Cut open a pomegranate. Hundreds of juice sacs form a nearly perfect star, red as blood. Little wonder it is celebrated in myth and ritual by all ancient peoples—Chinese, Greeks, as well as Jews—as a symbol of fertility and abundance.
On Rosh Hashanah, Jews often eat the pomegranate, one of the miperi ha-eretz, seven choice fruits of ancient Israel, in fulfillment of the commandment to eat a fruit not yet sampled this season. For, according to Kabbalistic tradition, the pomegranate contains exactly 613 seeds, the precise number of commandments a pious Jew must follow; eating this perfect fruit on Rosh Hashanah embodies the hope that we may perform as many good deeds and righteous acts as the pomegranate has seeds.
The pomegranate’s virtues are not merely symbolic. Latest scientific research suggests it may slow the aging process and fight diseases like cancer. For the cook, it adds a tart, complex fruitiness to foods, tenderizes tough cuts, and even reduces the amount of salt needed in meat dishes. In this recipe, the juice tenderizes the brisket and invests the amethyst gravy with a haunting depth. More beautifully layered autumn colors and flavors unfold slowly: a cushion of bronze caramelized onions cooked to a jammy confit, or “onion marmalade,” giving way to a shower of tart-sweet pomegranate seeds. It’s a glamorous show-stopper, worth every minute in the kitchen. For a discussion of pomegranate substitutions, see Cook’s Note.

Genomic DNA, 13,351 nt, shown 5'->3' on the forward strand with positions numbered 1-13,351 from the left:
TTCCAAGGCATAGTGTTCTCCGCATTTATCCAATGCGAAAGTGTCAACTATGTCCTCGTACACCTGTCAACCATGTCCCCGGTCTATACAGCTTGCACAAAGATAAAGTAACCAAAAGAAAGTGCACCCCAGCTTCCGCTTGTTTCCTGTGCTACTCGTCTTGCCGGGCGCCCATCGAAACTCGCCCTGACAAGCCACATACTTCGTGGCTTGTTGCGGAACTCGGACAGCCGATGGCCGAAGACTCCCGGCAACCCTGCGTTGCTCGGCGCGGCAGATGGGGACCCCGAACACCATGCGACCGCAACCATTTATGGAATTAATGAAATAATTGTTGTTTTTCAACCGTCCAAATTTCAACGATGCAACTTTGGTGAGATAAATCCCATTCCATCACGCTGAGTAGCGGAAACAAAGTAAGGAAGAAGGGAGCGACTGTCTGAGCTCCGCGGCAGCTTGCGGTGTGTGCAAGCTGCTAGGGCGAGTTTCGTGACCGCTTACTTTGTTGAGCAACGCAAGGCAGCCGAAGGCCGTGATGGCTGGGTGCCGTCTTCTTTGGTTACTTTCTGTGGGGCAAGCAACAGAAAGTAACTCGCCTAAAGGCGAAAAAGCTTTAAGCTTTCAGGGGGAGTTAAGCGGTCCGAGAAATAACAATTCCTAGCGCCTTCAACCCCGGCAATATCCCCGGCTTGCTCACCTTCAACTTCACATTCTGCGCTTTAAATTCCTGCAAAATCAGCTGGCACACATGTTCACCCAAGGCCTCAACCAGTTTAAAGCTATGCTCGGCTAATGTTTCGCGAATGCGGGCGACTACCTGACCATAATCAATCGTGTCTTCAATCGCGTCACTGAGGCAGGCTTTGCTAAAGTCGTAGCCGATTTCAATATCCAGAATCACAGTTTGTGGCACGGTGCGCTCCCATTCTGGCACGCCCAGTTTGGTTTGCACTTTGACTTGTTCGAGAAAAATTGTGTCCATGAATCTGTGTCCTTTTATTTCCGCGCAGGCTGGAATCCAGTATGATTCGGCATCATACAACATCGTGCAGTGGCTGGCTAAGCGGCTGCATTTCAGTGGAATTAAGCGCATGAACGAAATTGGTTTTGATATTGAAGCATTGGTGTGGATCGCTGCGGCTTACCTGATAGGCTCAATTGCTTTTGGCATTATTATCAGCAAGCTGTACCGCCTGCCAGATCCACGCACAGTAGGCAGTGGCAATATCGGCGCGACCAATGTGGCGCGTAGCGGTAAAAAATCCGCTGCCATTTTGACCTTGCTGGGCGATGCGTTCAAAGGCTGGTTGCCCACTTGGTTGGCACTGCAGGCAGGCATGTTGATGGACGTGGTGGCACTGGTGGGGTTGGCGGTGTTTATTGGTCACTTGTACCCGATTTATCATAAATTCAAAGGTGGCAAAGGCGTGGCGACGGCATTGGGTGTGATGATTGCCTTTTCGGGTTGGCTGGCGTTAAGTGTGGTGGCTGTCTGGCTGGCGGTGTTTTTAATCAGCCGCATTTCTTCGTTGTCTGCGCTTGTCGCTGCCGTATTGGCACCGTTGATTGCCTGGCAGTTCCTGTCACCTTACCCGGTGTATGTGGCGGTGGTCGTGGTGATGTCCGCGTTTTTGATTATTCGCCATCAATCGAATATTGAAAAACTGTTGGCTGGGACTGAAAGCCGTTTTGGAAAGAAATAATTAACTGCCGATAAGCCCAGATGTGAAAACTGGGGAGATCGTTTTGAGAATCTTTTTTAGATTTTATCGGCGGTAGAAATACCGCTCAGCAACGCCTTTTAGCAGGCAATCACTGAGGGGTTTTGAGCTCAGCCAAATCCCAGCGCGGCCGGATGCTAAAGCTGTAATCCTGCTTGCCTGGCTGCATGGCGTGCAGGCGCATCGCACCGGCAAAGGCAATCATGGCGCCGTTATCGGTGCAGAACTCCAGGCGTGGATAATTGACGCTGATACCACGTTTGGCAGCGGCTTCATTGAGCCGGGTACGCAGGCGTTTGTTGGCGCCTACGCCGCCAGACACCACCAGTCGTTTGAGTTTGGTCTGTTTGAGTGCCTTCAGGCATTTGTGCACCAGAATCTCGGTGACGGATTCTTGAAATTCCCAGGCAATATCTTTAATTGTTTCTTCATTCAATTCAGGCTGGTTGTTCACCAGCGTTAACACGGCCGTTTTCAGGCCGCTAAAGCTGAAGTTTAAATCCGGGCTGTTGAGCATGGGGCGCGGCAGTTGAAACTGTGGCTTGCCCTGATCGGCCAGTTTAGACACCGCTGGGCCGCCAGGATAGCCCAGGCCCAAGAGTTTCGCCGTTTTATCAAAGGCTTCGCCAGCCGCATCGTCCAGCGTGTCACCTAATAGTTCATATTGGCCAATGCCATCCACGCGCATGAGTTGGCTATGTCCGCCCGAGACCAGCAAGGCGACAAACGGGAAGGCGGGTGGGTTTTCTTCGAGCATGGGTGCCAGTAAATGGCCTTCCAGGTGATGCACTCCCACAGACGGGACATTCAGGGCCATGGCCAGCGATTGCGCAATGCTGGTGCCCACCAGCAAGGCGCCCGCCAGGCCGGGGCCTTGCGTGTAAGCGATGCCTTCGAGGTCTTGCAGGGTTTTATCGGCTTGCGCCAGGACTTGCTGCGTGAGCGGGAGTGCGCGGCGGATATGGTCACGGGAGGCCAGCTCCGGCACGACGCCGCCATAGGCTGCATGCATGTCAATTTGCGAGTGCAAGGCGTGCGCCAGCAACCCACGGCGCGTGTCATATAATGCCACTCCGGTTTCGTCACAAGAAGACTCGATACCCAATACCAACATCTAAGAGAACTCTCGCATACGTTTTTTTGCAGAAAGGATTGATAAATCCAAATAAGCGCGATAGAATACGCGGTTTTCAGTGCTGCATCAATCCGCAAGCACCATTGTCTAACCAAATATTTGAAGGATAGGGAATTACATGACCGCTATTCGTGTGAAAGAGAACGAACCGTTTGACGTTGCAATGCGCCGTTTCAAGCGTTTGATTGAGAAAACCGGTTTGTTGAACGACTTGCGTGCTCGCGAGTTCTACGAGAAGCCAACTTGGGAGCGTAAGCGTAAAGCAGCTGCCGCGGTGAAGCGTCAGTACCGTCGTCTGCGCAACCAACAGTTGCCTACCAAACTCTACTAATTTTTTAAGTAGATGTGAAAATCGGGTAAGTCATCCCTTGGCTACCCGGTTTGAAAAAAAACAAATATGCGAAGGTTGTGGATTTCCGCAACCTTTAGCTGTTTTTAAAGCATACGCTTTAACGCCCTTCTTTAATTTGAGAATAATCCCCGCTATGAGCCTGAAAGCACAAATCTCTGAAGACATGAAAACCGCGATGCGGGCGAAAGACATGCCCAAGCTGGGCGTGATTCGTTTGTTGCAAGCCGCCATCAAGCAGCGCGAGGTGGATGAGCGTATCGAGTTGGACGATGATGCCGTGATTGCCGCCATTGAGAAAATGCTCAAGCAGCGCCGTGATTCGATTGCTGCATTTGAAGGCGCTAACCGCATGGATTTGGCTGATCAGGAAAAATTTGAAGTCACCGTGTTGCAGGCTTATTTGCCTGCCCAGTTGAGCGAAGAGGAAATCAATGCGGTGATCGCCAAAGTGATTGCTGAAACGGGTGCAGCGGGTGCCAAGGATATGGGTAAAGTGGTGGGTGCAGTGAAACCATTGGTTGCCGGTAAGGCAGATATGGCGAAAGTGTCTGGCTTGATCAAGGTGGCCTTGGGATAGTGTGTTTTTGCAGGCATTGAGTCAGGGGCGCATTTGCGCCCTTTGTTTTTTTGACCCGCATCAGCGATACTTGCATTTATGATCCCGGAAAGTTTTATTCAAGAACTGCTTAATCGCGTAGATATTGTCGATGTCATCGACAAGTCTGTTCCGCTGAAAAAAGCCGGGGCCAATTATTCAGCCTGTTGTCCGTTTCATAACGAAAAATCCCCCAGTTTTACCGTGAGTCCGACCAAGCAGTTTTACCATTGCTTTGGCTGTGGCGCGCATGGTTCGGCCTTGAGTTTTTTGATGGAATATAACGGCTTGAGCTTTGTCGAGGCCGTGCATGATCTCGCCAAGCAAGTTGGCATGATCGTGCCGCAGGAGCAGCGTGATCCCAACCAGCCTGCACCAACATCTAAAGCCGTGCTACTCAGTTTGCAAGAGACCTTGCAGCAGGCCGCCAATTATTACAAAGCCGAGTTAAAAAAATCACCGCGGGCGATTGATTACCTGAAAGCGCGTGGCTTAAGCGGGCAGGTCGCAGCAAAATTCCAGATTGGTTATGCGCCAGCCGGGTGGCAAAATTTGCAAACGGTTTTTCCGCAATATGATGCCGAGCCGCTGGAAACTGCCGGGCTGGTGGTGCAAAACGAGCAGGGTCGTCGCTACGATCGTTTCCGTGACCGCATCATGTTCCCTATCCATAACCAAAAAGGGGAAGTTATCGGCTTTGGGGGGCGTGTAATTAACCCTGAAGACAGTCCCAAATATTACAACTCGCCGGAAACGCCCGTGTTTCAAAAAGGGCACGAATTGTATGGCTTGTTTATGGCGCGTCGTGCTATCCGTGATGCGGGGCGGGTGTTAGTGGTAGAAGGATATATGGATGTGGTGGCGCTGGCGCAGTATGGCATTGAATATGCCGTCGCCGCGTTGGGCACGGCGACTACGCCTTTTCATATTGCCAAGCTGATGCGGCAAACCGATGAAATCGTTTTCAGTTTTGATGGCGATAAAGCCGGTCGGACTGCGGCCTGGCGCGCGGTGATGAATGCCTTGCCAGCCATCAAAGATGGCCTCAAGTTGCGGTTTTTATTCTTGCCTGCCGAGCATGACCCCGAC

© 2000 Jayne Cohen. All rights reserved.